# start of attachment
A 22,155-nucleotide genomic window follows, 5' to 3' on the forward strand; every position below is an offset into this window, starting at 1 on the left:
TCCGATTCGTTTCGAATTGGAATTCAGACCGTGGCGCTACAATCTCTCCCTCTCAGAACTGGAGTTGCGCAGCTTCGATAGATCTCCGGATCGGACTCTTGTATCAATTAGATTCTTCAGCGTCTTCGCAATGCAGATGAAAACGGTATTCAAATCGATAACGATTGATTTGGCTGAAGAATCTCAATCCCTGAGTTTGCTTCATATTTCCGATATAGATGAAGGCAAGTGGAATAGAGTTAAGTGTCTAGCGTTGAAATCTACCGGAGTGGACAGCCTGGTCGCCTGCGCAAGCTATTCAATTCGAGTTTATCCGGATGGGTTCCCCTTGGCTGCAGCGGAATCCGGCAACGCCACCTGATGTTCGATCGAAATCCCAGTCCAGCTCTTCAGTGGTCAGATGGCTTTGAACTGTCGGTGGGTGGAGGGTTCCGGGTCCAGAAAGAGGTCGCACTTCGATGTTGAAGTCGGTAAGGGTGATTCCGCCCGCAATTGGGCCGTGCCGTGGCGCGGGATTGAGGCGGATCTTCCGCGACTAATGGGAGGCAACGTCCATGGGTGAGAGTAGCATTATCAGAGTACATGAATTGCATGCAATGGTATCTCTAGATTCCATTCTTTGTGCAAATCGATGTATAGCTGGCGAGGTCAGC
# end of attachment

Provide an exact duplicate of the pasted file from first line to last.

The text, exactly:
A 22,155-nucleotide genomic window follows, 5' to 3' on the forward strand; every position below is an offset into this window, starting at 1 on the left:
TCCGATTCGTTTCGAATTGGAATTCAGACCGTGGCGCTACAATCTCTCCCTCTCAGAACTGGAGTTGCGCAGCTTCGATAGATCTCCGGATCGGACTCTTGTATCAATTAGATTCTTCAGCGTCTTCGCAATGCAGATGAAAACGGTATTCAAATCGATAACGATTGATTTGGCTGAAGAATCTCAATCCCTGAGTTTGCTTCATATTTCCGATATAGATGAAGGCAAGTGGAATAGAGTTAAGTGTCTAGCGTTGAAATCTACCGGAGTGGACAGCCTGGTCGCCTGCGCAAGCTATTCAATTCGAGTTTATCCGGATGGGTTCCCCTTGGCTGCAGCGGAATCCGGCAACGCCACCTGATGTTCGATCGAAATCCCAGTCCAGCTCTTCAGTGGTCAGATGGCTTTGAACTGTCGGTGGGTGGAGGGTTCCGGGTCCAGAAAGAGGTCGCACTTCGATGTTGAAGTCGGTAAGGGTGATTCCGCCCGCAATTGGGCCGTGCCGTGGCGCGGGATTGAGGCGGATCTTCCGCGACTAATGGGAGGCAACGTCCATGGGTGAGAGTAGCATTATCAGAGTACATGAATTGCATGCAATGGTATCTCTAGATTCCATTCTTTGTGCAAATCGATGTATAGCTGGCGAGGTCAGC